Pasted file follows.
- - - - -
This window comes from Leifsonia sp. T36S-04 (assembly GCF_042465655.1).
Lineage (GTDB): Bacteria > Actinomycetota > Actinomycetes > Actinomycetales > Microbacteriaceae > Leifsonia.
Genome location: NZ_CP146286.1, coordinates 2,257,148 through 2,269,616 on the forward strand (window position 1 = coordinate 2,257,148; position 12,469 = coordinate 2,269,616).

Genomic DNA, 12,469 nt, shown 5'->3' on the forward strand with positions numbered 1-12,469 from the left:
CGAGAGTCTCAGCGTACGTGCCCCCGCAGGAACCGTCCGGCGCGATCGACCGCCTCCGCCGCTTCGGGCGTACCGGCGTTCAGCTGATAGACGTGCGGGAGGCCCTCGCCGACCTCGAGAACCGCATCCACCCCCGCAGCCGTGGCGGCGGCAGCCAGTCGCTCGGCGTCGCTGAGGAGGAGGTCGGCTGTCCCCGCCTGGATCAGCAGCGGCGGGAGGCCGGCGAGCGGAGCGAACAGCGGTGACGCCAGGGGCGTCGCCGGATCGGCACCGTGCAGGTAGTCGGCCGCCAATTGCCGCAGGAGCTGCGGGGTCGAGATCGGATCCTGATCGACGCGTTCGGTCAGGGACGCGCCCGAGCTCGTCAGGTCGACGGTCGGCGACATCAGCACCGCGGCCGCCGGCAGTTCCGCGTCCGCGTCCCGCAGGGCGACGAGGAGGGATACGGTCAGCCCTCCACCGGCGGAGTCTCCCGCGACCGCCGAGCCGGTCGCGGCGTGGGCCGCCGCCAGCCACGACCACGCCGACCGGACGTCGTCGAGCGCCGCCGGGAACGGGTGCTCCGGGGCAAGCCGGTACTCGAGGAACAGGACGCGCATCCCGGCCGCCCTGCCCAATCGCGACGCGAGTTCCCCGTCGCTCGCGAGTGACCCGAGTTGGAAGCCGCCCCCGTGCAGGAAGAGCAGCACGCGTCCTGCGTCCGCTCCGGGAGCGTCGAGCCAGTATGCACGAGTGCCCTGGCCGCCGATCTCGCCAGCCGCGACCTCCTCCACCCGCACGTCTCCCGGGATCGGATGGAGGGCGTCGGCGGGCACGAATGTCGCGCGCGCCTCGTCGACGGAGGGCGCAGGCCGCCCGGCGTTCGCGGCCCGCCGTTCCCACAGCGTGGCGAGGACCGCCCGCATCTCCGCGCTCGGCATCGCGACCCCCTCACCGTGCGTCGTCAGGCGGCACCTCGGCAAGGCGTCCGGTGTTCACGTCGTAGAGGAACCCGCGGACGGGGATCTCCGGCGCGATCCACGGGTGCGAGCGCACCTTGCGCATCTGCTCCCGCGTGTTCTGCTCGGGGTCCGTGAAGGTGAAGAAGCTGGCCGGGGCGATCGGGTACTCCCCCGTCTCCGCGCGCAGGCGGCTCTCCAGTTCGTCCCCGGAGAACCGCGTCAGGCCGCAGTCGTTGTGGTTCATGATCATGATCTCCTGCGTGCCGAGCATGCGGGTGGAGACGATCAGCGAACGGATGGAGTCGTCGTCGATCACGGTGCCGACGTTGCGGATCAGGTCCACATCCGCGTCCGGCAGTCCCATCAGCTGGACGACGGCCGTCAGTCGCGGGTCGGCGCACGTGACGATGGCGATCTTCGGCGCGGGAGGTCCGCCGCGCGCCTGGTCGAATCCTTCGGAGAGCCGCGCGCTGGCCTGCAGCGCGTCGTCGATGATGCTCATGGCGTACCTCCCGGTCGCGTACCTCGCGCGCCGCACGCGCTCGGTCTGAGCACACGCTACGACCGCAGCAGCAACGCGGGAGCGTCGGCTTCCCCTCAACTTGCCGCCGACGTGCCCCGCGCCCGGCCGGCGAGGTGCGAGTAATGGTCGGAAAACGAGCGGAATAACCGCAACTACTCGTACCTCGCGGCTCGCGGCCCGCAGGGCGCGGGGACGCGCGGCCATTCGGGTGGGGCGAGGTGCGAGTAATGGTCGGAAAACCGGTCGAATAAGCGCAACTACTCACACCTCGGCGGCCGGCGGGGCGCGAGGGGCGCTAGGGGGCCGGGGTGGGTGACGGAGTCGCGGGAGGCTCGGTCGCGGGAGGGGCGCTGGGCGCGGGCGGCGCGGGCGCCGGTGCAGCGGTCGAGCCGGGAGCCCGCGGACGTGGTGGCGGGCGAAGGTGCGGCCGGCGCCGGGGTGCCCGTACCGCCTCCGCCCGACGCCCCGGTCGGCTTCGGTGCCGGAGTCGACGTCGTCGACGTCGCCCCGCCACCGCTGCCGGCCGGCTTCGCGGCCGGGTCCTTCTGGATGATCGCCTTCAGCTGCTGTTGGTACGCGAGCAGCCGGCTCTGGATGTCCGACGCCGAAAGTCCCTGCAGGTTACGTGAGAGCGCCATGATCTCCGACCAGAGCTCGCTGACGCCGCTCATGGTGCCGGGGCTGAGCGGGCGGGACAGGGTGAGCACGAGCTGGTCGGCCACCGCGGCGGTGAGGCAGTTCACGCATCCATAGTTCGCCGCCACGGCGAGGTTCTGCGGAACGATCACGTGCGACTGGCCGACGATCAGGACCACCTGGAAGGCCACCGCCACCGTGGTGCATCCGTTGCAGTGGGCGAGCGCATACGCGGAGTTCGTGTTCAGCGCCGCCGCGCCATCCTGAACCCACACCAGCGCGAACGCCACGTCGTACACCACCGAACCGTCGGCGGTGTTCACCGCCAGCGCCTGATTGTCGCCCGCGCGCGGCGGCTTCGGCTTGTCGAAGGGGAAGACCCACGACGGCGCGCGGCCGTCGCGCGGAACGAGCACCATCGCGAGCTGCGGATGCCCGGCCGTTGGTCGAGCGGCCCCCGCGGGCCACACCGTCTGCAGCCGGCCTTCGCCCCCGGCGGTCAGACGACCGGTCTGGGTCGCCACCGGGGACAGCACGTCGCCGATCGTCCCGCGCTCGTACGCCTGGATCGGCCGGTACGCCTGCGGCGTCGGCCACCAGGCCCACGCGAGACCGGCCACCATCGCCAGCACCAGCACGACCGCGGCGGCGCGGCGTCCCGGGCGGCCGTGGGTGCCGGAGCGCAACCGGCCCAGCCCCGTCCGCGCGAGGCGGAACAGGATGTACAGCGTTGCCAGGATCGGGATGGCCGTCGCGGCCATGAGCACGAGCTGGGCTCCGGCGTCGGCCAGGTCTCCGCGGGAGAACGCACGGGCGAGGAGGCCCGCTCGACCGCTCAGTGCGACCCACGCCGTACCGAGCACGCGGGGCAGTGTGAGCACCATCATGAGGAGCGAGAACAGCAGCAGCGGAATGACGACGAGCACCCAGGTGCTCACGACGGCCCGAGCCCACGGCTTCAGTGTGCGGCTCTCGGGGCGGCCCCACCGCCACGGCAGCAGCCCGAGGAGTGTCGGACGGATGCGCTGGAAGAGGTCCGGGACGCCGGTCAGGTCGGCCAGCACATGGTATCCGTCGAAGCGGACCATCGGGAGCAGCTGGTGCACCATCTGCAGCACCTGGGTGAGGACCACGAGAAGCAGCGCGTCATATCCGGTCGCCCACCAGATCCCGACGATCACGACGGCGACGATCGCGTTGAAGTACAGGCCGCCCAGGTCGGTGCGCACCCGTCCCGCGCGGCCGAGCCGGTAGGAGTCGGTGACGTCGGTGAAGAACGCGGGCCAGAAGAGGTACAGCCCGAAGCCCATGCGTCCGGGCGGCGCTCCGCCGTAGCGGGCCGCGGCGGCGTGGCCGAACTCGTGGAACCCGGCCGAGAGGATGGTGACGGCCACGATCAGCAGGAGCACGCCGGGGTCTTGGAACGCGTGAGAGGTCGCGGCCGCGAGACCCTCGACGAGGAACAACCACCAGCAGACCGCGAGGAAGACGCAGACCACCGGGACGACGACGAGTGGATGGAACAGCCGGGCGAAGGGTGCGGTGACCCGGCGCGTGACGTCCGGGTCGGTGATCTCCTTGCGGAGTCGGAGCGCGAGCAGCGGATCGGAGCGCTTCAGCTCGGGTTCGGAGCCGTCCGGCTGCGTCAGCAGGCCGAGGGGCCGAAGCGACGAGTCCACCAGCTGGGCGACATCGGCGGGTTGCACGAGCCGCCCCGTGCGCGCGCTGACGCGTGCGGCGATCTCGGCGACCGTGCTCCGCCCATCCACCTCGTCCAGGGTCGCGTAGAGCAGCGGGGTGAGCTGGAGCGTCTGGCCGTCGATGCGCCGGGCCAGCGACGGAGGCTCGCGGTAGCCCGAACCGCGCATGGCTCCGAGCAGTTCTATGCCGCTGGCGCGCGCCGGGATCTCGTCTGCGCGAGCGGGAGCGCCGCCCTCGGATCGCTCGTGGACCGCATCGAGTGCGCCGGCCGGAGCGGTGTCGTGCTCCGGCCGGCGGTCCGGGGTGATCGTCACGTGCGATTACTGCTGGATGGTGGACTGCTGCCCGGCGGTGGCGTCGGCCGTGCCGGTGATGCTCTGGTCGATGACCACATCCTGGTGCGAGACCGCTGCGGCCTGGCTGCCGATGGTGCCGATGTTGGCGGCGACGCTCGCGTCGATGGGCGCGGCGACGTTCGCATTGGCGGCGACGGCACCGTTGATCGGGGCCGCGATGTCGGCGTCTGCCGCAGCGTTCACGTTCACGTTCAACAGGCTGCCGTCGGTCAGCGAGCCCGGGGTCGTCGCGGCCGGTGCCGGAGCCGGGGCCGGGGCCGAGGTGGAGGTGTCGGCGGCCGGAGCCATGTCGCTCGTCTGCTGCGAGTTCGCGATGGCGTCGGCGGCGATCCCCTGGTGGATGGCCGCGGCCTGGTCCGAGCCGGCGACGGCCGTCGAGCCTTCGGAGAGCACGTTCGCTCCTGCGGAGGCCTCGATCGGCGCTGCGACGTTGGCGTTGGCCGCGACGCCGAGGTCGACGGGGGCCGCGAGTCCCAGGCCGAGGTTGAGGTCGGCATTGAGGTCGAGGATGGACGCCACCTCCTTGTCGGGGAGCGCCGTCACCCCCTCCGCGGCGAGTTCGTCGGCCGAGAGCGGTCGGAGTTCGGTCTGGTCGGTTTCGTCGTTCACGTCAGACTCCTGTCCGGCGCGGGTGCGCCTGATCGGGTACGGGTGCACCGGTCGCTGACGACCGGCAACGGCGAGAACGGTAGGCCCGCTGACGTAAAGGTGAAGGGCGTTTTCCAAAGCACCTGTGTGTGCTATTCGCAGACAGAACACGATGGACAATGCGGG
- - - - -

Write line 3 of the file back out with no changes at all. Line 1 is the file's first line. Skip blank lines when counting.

Genome location: NZ_CP146286.1, coordinates 2,257,148 through 2,269,616 on the forward strand (window position 1 = coordinate 2,257,148; position 12,469 = coordinate 2,269,616).